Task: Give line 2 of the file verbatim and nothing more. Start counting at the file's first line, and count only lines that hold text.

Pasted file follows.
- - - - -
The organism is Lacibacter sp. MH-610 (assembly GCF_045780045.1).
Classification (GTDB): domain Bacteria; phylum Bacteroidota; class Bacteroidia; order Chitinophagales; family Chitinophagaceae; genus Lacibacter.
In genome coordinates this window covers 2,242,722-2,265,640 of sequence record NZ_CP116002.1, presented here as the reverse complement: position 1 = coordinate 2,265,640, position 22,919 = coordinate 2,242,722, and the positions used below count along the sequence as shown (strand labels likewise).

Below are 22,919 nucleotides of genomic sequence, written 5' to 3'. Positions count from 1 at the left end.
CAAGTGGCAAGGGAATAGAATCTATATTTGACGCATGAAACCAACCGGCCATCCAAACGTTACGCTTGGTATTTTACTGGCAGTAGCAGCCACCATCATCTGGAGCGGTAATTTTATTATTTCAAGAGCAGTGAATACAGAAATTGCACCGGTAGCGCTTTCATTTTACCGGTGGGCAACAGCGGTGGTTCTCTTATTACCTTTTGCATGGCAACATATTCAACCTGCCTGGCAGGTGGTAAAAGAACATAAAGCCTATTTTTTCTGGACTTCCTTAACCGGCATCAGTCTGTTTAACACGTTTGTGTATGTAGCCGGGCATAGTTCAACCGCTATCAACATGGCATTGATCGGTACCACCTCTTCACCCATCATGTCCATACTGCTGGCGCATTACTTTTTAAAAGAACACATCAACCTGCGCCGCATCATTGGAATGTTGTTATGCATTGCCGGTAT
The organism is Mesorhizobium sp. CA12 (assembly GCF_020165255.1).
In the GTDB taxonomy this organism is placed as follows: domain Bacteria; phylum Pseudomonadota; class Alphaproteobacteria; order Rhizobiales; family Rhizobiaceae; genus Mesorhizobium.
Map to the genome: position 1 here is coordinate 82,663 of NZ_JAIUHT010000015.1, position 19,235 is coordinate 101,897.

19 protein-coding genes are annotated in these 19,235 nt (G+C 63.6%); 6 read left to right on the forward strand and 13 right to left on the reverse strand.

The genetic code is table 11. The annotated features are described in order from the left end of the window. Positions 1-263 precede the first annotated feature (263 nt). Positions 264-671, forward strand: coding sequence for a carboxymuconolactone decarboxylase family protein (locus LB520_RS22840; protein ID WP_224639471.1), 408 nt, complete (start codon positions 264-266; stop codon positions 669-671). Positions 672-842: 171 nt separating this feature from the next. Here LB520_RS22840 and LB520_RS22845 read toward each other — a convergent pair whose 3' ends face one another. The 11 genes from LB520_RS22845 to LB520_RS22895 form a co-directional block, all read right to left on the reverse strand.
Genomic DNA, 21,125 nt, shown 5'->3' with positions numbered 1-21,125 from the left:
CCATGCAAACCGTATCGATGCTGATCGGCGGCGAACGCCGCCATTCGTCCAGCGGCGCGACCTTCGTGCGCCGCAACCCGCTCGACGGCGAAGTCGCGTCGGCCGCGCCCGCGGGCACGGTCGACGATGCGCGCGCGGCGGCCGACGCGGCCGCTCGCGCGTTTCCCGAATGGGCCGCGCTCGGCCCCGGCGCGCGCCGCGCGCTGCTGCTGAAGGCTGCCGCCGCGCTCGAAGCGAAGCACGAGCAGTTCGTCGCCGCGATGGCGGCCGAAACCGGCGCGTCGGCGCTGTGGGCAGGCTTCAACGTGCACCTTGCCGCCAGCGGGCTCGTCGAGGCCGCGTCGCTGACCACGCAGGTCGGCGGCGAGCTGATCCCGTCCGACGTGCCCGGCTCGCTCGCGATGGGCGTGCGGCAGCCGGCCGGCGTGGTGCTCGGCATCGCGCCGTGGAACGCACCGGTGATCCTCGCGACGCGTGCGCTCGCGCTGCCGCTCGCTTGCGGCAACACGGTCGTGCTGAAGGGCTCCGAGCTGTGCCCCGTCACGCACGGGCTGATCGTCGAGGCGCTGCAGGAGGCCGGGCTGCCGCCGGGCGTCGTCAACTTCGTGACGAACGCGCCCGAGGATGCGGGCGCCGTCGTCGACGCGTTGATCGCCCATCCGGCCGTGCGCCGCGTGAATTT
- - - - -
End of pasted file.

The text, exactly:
Classification (GTDB): domain Bacteria; phylum Bacteroidota; class Bacteroidia; order Chitinophagales; family Chitinophagaceae; genus Lacibacter.